The big corps, are interested in control. The don't make money from innovation and productivity. They also work best with controllable low skill and interchangable workers. (ever tried proposing an innovative solution to the voice at a phone company call center) (Chorus and it's fibre install. Low cost now, substandard work, excessive life time cost, worker exploitive)
Get rid of the wasteful monopolies, including big government, allow small business ownership to blossom, and folk will be employed and reap the benefits.

Getting rid of monopolies in the tech age won't be an easy task, in fact, we could witness more corporate consolidation in the not-so-distant future. The robotic stakes are stacked against small businesses because of the high adoption cost of AI for first-movers.
Moreover, large corporations have access to seemingly endless piles of cash at dirt-cheap rates owing to years of easing.

I love the way that some Economists and Tech Platform owners try to justify the hollowing out of the Middle Classes careers with the "But there will be jobs in the future that we haven't even thought of yet" Or "People will have multiple careers through their life times" arguments. Have they even considered the time and the cost of retraining in to other skill set areas, and whether that will be even feasible for most people?

Because it's not just the low paying manufacturing jobs that are being effected, or even basic administrative jobs. It's high level skill careers that are in the process of being restructured, such as; Doctors, Lawyers, Teachers, Bankers etc.. Basically careers that involve a high level of knowledge retrieval can be replaced by AI.

But that's ok, the big corporate tax dodging tech companies will tell you that everything will be fine....

It's not early days for AI. I saw a japanese busbar controlled by AI logic 30 yrs ago. Talking about the electricity industry, the wholesale market brought in by the accountants has vastly increased the number of analysis in the industry and has resulted in duplication of effort where every generation company needs it own portfolio of potential future projects. The problem is that they are mutually exclusive!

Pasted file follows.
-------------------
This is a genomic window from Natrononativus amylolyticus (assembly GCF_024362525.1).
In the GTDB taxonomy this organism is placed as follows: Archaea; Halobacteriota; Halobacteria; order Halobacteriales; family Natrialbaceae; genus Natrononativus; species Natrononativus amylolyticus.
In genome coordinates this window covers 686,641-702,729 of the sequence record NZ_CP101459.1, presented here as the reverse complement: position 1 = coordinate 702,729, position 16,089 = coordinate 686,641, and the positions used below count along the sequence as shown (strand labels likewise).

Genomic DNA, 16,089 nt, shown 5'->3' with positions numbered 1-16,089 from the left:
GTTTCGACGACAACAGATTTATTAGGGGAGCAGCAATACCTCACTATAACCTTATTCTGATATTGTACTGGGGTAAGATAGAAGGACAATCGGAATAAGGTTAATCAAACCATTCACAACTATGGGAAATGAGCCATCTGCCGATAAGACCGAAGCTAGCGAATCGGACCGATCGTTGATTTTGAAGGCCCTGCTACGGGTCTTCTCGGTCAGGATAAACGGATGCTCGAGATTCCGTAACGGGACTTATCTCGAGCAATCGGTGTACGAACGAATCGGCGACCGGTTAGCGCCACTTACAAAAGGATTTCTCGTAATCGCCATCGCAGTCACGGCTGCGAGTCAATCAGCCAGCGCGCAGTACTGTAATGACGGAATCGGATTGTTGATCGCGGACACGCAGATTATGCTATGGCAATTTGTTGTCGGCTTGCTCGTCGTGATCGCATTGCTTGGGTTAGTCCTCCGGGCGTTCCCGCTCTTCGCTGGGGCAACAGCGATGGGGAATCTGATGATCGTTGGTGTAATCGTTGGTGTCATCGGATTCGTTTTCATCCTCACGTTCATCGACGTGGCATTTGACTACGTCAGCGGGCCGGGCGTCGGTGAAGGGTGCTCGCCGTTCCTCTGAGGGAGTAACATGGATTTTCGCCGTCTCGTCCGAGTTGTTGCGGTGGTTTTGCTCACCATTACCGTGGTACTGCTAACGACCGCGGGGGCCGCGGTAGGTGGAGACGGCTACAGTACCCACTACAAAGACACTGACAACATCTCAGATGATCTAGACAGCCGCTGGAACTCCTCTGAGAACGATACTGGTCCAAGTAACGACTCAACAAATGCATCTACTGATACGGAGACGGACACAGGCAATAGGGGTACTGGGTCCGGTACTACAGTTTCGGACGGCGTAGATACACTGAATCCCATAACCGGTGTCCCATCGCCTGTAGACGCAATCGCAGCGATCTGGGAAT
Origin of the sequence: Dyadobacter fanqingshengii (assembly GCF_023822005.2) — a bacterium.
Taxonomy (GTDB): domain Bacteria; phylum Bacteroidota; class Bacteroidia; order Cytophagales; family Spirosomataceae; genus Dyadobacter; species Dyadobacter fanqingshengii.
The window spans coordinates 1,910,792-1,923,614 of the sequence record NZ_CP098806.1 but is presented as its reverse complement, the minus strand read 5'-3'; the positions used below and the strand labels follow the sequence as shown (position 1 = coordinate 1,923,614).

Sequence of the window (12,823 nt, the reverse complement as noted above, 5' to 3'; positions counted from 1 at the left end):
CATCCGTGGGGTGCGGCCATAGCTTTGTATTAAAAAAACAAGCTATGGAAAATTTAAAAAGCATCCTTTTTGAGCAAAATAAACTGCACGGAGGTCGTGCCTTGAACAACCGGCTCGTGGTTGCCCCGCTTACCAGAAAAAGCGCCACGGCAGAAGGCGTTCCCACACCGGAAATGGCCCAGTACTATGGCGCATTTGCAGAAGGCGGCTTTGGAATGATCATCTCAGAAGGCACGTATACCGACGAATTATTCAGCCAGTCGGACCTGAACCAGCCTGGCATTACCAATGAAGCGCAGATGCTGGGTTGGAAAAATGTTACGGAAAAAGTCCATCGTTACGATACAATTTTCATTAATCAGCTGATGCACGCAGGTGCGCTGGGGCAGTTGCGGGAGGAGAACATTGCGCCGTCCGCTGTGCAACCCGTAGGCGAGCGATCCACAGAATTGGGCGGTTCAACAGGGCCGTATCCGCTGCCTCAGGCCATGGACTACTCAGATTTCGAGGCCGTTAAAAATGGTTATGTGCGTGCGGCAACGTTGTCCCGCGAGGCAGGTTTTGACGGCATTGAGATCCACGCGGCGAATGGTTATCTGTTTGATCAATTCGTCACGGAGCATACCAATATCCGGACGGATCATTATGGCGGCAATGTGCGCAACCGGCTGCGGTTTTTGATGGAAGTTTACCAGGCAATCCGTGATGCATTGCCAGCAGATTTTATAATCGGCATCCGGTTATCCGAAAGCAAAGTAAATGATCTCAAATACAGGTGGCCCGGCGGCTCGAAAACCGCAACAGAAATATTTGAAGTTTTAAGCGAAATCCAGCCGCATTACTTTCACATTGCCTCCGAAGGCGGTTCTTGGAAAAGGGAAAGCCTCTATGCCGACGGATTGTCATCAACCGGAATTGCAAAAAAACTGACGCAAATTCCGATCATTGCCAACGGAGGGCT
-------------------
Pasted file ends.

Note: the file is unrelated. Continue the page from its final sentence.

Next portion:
Fuzzy logic != AI. 30 years ago there wasn't the available computing power for anything worth calling AI.

The most important technical advancement is not actually the computing power itself, but the datasets, both their availability and the ability to simply store the volume of data required for training of neural networks.

Lanthanide,

Can I ask what made you pick this? Are you involved with the rare earth elements professionally?

AI is hard to define. If you think of it as analagous to lever making a man stronger but making his brain smarter then the first program that could be considered AI was a checkers playing program back in the sixties or mid fifties. For more recent accomplishment AlphaZero is giving chess players something to think about.
AI has been able to diagnose some illnesses better than expert doctors for a long time but (a) it has had a narrow focus and (b) it has been unable to explain how it arrived at the diagnosis is a manner that normal humans can understand.

I bet a million dollars you would see a different picture if you studied Japan, they are highly reliant on automation for gdp growth as they have a stable population and an advanced technological society.

Excellent article.
I've seen plenty of evidence that millenials, in particular, are on social networks quite a lot during working hours....and that's in an office setting, not service sector

I’m guilty of that!

"My cynical conclusion is that the technological advancements impacting on especially the growing proportion of service sector workers are having a negative impact on productivity; making economic growth more employment-intensive (e.g. especially younger staff spending more time on Facebook, YouTube, etc. and less working)."

A very cynical view indeed. I would love to see the author spend a month working in the average call-center. He won't have time to go the bathroom, let alone waste time on social media. I bet none of his co-workers back in his days ever went on smoke breaks or had chats with their coworkers.
My cynical view is that the main difference between "wasting time" at work today vs a decade or two ago is not the amount of time spent not working, rather what people spend that time on.
I think the chart about employment by industry groups shows the real reason for no significant drop in employment: machines have replaced workers in manufacturing, but aren't smart enough yet to replace people in other sectors.

The rate of change in capability of deep learning is hard to overstate. At a recent AI research conference median prediction for human level AI was by 2030!! That should absolutely scare the hell out of everyone because 1-5 years after that they are likely to be a million times smarter than us (due to accelerating self-improvement as general AI rapidly begets further improved general AI).
- Neural net processing power has increased about ~1million times in last 7 years, and is anticipated to do another ~100000x in next 4 years.